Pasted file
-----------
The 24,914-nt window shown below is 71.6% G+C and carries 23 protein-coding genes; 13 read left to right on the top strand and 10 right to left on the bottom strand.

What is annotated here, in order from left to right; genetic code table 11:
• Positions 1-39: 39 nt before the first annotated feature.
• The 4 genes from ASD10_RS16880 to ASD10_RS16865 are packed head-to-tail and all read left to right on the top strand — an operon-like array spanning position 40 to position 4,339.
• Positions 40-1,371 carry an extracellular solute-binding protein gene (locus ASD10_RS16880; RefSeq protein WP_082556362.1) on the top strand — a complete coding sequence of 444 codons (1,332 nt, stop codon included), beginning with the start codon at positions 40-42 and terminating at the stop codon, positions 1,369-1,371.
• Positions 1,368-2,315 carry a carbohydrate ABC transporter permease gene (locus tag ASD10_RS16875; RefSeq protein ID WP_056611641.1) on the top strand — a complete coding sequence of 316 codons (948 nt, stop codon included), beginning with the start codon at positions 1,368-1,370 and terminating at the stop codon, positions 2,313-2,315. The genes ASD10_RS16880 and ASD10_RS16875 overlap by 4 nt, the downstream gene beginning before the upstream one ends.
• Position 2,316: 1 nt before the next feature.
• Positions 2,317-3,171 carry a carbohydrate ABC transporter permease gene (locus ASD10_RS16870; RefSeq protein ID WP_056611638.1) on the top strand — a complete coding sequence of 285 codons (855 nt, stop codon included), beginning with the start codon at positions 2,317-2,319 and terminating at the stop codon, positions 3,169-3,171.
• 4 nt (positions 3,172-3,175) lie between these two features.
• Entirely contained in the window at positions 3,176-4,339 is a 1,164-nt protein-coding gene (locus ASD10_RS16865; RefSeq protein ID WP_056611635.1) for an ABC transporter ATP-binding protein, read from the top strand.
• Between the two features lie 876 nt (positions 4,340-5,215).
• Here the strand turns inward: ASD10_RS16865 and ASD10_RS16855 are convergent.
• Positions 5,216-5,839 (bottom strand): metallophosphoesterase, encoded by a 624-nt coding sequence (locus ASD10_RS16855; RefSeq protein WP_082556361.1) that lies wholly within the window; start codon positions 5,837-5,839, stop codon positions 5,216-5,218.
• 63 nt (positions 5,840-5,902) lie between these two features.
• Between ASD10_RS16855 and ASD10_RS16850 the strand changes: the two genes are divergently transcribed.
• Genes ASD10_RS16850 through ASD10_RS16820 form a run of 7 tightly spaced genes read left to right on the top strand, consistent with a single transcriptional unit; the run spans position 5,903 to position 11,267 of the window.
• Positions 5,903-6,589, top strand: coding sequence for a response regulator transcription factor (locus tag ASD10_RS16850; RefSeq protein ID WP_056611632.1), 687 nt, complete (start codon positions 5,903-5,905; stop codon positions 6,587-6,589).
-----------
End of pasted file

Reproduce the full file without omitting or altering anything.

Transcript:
The 24,914-nt window shown below is 71.6% G+C and carries 23 protein-coding genes; 13 read left to right on the top strand and 10 right to left on the bottom strand.

What is annotated here, in order from left to right; genetic code table 11:
• Positions 1-39: 39 nt before the first annotated feature.
• The 4 genes from ASD10_RS16880 to ASD10_RS16865 are packed head-to-tail and all read left to right on the top strand — an operon-like array spanning position 40 to position 4,339.
• Positions 40-1,371 carry an extracellular solute-binding protein gene (locus ASD10_RS16880; RefSeq protein WP_082556362.1) on the top strand — a complete coding sequence of 444 codons (1,332 nt, stop codon included), beginning with the start codon at positions 40-42 and terminating at the stop codon, positions 1,369-1,371.
• Positions 1,368-2,315 carry a carbohydrate ABC transporter permease gene (locus tag ASD10_RS16875; RefSeq protein ID WP_056611641.1) on the top strand — a complete coding sequence of 316 codons (948 nt, stop codon included), beginning with the start codon at positions 1,368-1,370 and terminating at the stop codon, positions 2,313-2,315. The genes ASD10_RS16880 and ASD10_RS16875 overlap by 4 nt, the downstream gene beginning before the upstream one ends.
• Position 2,316: 1 nt before the next feature.
• Positions 2,317-3,171 carry a carbohydrate ABC transporter permease gene (locus ASD10_RS16870; RefSeq protein ID WP_056611638.1) on the top strand — a complete coding sequence of 285 codons (855 nt, stop codon included), beginning with the start codon at positions 2,317-2,319 and terminating at the stop codon, positions 3,169-3,171.
• 4 nt (positions 3,172-3,175) lie between these two features.
• Entirely contained in the window at positions 3,176-4,339 is a 1,164-nt protein-coding gene (locus ASD10_RS16865; RefSeq protein ID WP_056611635.1) for an ABC transporter ATP-binding protein, read from the top strand.
• Between the two features lie 876 nt (positions 4,340-5,215).
• Here the strand turns inward: ASD10_RS16865 and ASD10_RS16855 are convergent.
• Positions 5,216-5,839 (bottom strand): metallophosphoesterase, encoded by a 624-nt coding sequence (locus ASD10_RS16855; RefSeq protein WP_082556361.1) that lies wholly within the window; start codon positions 5,837-5,839, stop codon positions 5,216-5,218.
• 63 nt (positions 5,840-5,902) lie between these two features.
• Between ASD10_RS16855 and ASD10_RS16850 the strand changes: the two genes are divergently transcribed.
• Genes ASD10_RS16850 through ASD10_RS16820 form a run of 7 tightly spaced genes read left to right on the top strand, consistent with a single transcriptional unit; the run spans position 5,903 to position 11,267 of the window.
• Positions 5,903-6,589, top strand: coding sequence for a response regulator transcription factor (locus tag ASD10_RS16850; RefSeq protein ID WP_056611632.1), 687 nt, complete (start codon positions 5,903-5,905; stop codon positions 6,587-6,589).